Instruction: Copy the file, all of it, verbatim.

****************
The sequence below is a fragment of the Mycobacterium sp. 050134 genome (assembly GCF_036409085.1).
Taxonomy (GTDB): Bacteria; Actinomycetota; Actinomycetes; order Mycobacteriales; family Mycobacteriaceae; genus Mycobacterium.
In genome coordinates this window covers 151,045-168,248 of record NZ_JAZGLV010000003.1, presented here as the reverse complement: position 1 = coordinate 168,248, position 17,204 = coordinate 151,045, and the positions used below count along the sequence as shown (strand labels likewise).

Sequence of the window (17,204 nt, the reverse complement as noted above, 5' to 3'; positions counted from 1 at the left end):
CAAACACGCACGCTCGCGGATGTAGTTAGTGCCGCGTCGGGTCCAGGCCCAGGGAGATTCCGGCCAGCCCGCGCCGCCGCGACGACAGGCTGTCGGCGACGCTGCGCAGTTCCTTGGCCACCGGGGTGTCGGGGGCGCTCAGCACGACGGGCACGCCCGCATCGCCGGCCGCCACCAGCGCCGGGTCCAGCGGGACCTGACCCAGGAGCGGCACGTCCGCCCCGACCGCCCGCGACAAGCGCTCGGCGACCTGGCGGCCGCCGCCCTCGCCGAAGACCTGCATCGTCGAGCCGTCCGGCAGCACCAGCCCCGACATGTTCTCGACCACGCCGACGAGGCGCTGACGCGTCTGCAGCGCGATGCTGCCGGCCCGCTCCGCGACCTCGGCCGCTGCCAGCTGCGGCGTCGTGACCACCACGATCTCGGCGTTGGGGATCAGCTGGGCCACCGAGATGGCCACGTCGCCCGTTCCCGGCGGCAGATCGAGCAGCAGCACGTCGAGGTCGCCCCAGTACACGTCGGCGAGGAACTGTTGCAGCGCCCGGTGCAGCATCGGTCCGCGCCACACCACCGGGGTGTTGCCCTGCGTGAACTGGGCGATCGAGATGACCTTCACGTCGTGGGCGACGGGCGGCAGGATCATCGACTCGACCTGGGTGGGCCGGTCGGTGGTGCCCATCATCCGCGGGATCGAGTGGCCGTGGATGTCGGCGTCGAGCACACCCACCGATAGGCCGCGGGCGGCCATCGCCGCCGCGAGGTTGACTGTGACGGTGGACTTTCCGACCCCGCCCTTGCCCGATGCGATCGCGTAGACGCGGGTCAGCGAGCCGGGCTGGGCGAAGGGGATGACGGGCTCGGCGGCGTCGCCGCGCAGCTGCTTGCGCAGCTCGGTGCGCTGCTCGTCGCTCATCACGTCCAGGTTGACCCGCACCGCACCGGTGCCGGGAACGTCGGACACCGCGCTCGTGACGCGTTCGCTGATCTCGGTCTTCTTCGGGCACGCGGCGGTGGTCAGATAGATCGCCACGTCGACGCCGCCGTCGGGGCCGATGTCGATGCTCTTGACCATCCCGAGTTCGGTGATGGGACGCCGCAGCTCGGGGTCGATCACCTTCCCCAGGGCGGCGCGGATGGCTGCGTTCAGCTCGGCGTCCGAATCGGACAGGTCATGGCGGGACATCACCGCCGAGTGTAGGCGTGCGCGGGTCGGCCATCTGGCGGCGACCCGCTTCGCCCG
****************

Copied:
The sequence below is a fragment of the Mycobacterium sp. 050134 genome (assembly GCF_036409085.1).
Taxonomy (GTDB): Bacteria; Actinomycetota; Actinomycetes; order Mycobacteriales; family Mycobacteriaceae; genus Mycobacterium.
In genome coordinates this window covers 151,045-168,248 of record NZ_JAZGLV010000003.1, presented here as the reverse complement: position 1 = coordinate 168,248, position 17,204 = coordinate 151,045, and the positions used below count along the sequence as shown (strand labels likewise).

Sequence of the window (17,204 nt, the reverse complement as noted above, 5' to 3'; positions counted from 1 at the left end):
CAAACACGCACGCTCGCGGATGTAGTTAGTGCCGCGTCGGGTCCAGGCCCAGGGAGATTCCGGCCAGCCCGCGCCGCCGCGACGACAGGCTGTCGGCGACGCTGCGCAGTTCCTTGGCCACCGGGGTGTCGGGGGCGCTCAGCACGACGGGCACGCCCGCATCGCCGGCCGCCACCAGCGCCGGGTCCAGCGGGACCTGACCCAGGAGCGGCACGTCCGCCCCGACCGCCCGCGACAAGCGCTCGGCGACCTGGCGGCCGCCGCCCTCGCCGAAGACCTGCATCGTCGAGCCGTCCGGCAGCACCAGCCCCGACATGTTCTCGACCACGCCGACGAGGCGCTGACGCGTCTGCAGCGCGATGCTGCCGGCCCGCTCCGCGACCTCGGCCGCTGCCAGCTGCGGCGTCGTGACCACCACGATCTCGGCGTTGGGGATCAGCTGGGCCACCGAGATGGCCACGTCGCCCGTTCCCGGCGGCAGATCGAGCAGCAGCACGTCGAGGTCGCCCCAGTACACGTCGGCGAGGAACTGTTGCAGCGCCCGGTGCAGCATCGGTCCGCGCCACACCACCGGGGTGTTGCCCTGCGTGAACTGGGCGATCGAGATGACCTTCACGTCGTGGGCGACGGGCGGCAGGATCATCGACTCGACCTGGGTGGGCCGGTCGGTGGTGCCCATCATCCGCGGGATCGAGTGGCCGTGGATGTCGGCGTCGAGCACACCCACCGATAGGCCGCGGGCGGCCATCGCCGCCGCGAGGTTGACTGTGACGGTGGACTTTCCGACCCCGCCCTTGCCCGATGCGATCGCGTAGACGCGGGTCAGCGAGCCGGGCTGGGCGAAGGGGATGACGGGCTCGGCGGCGTCGCCGCGCAGCTGCTTGCGCAGCTCGGTGCGCTGCTCGTCGCTCATCACGTCCAGGTTGACCCGCACCGCACCGGTGCCGGGAACGTCGGACACCGCGCTCGTGACGCGTTCGCTGATCTCGGTCTTCTTCGGGCACGCGGCGGTGGTCAGATAGATCGCCACGTCGACGCCGCCGTCGGGGCCGATGTCGATGCTCTTGACCATCCCGAGTTCGGTGATGGGACGCCGCAGCTCGGGGTCGATCACCTTCCCCAGGGCGGCGCGGATGGCTGCGTTCAGCTCGGCGTCCGAATCGGACAGGTCATGGCGGGACATCACCGCCGAGTGTAGGCGTGCGCGGGTCGGCCATCTGGCGGCGACCCGCTTCGCCCG